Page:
A Christian wife’s submission to her husband is not voluntary, it is mandatory and synonymous with obedience. A Christian husband has not only the power to discipline his wife, but he has a duty to do this.”


  34. Glenn Barry

    @ Matt – the word submit in that sentence is the imperative, which is precisely a command in linguistic terms.

    How on earth you can think that a word like submit, which pairs with dominate, does NOT form an oppressive power structure is beyond sensible reasoning.

    The passage you have cited proscribes precisely a dominant hierarchical power structure, specifically a male chauvinist dominated one.

    For all of those wives who have chosen, by their free will, not to submit, I see no passages which say, well it was only a suggestion so you can choose to comply or not.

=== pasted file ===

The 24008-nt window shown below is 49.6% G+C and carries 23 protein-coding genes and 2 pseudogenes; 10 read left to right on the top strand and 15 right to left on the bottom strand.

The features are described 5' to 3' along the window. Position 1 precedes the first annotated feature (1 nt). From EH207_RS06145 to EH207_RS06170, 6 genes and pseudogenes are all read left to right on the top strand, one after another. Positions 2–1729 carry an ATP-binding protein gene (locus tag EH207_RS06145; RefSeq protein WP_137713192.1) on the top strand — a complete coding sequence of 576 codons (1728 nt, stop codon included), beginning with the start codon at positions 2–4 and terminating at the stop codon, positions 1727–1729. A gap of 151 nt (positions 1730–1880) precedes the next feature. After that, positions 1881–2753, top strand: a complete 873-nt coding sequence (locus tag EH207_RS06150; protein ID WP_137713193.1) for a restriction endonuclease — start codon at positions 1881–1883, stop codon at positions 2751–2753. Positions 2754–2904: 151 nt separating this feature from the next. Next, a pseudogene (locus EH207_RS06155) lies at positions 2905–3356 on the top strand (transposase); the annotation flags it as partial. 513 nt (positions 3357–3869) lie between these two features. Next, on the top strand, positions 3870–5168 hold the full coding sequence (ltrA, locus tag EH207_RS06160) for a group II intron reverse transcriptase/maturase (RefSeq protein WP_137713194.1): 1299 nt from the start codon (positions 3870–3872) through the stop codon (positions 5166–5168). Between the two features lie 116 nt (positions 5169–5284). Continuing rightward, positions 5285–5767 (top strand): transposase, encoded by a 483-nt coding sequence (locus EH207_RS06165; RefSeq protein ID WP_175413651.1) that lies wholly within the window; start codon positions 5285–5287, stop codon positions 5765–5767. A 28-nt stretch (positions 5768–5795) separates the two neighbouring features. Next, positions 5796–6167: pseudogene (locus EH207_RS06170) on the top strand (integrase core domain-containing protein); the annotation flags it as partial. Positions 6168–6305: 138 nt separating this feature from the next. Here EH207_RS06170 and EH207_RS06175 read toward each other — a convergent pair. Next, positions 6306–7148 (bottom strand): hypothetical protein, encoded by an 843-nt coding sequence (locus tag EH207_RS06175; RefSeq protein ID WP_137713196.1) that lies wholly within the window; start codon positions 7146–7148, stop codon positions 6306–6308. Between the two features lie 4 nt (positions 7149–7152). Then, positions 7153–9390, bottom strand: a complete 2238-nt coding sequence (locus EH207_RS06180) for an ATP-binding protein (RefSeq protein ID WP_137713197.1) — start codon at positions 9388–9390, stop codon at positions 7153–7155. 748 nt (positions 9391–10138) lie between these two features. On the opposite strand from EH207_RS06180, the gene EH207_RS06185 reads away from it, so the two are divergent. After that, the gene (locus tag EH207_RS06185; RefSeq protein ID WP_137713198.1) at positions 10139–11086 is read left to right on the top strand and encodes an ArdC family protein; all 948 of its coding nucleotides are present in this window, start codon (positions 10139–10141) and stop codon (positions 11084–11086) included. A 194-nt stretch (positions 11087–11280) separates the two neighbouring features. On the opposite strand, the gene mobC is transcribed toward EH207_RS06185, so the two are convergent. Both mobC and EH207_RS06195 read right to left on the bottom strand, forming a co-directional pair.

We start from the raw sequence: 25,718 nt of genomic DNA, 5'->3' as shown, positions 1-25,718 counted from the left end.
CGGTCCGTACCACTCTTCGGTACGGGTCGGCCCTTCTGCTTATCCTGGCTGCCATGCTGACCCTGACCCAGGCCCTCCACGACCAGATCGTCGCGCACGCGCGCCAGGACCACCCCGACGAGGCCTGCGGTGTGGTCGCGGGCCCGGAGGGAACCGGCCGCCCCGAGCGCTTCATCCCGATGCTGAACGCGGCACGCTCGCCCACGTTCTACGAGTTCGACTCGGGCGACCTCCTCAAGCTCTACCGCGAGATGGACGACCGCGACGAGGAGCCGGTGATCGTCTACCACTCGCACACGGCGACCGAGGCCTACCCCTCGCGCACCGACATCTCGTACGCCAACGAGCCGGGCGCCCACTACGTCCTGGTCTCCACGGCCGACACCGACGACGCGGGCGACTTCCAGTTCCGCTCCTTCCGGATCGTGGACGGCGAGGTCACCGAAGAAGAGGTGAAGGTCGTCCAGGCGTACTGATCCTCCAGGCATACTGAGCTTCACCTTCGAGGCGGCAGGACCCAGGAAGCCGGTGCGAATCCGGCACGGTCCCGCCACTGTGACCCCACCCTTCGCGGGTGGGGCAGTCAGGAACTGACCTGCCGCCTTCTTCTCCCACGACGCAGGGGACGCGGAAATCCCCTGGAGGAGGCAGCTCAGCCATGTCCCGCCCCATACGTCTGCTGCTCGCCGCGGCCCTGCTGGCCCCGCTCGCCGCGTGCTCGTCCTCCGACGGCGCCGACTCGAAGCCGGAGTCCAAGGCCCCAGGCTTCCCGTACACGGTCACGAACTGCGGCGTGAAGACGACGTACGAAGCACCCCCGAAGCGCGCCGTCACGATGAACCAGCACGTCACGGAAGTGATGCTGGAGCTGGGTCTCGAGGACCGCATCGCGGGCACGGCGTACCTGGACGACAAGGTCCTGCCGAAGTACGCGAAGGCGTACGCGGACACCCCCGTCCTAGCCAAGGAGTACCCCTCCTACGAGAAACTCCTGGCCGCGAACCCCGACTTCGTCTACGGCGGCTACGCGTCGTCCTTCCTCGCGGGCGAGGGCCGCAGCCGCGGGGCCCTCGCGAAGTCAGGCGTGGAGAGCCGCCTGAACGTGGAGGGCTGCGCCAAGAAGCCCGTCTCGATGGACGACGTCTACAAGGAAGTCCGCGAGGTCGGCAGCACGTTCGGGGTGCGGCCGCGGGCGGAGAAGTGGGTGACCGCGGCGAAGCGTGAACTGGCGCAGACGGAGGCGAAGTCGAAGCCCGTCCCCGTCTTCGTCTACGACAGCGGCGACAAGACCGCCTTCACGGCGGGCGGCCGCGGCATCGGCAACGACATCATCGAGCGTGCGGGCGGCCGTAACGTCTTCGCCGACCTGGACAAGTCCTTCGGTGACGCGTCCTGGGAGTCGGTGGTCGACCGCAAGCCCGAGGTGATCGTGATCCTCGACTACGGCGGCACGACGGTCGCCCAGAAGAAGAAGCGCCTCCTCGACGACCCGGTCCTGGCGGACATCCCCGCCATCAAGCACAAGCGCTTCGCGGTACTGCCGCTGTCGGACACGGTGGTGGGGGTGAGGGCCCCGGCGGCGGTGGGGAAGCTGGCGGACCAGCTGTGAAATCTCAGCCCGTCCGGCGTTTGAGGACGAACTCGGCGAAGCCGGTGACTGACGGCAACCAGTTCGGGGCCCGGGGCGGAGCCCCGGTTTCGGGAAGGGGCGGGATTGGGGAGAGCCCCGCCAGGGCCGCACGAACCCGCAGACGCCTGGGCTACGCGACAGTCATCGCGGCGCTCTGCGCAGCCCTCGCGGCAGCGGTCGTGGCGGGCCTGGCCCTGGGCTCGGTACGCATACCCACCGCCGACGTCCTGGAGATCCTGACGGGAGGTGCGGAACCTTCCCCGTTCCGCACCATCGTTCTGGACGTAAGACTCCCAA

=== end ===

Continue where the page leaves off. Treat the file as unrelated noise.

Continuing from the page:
Following Christianity is your choice, arguing publicly that the Bible is not an abundance of oppressive social engineering is more than a little out of bounds

  35. Terry2

    George Brandis wants to incorporate Article 18 of the ICCPR into the Marriage Act !

    Article 18 of the ICCPR states:

    Everyone shall have the right to freedom of thought, conscience and religion. This right shall include freedom to have or to adopt a religion or belief of his choice, and freedom, either individually or in community with others and in public or private, to manifest his religion or belief in worship, observance, practice and teaching.
    No one shall be subject to coercion which would impair his freedom to have or to adopt a religion or belief of his choice.
    Freedom to manifest one’s religion or beliefs may be subject only to such limitations as are prescribed by law and are necessary to protect public safety, order, health or morals or the fundamental rights and freedoms of others.

    The States Parties to the present Covenant undertake to have respect for the liberty of parents and, when applicable, legal guardians to ensure the religious and moral education of their children in conformity with their own convictions.